A 71-year-old male with a history of BPH had developed a head cold. His current medications include finasteride and tamsulosin.
He tried some loratadine for a day or two for his rhinitis which he decided did not help. At this point, he was already getting a little desperate as he was frustrated that he was having so much trouble sleeping. He spoke with a neighbor who had told him that he uses diphenhydramine 50 mg which makes him a little sleepy, but does the trick for his runny nose. His wife also had some pseudoephedrine in the medicine cabinet and he also began taking that.
Within about 3 days of beginning the diphenhydramine and pseudoephedrine, he noticed that he was having tremendous difficulty passing urine. He was attempting to go every hour or two and very small amounts would come out despite drinking adequate fluids to help with his cold symptoms. His abdominal area began to feel uncomfortable due to pressure from his inability to pass urine.
He and his wife decided that he had better go to the emergency department to see if something else was wrong since he was not passing urine as he felt he should.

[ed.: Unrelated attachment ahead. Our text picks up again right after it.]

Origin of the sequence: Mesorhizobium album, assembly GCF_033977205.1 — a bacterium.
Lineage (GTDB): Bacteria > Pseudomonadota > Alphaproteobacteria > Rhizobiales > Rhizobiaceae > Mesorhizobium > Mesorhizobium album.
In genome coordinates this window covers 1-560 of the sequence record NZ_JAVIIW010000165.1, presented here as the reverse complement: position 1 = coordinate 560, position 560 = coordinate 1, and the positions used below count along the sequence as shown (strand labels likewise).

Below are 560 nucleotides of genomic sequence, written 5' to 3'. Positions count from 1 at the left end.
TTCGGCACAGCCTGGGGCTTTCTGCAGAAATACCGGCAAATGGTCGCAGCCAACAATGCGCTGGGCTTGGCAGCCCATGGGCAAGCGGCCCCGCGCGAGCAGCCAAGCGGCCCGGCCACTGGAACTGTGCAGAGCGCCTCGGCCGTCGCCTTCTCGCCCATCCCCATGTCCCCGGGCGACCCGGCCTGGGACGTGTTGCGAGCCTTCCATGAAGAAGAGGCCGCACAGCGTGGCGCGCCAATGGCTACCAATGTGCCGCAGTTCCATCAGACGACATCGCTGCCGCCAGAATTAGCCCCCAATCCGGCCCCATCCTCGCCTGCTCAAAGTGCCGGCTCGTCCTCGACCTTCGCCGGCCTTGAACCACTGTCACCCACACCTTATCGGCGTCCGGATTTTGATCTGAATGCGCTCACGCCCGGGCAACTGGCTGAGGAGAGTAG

In this scenario, the diphenhydramine is highly anticholinergic and likely exacerbated the urinary retention. Adding to his problems, the pseudoephedrine (learn more on this podcast episode) has alpha-agonist activity that would also counteract what the tamsulosin should be helping with managing BPH symptoms. Alternative medication (another newer generation antihistamine, nasal steroid, etc.) with less effect on the prostate should have been utilized if something was necessary for symptom control of his head cold in place of the pseudoephedrine and diphenhydramine.
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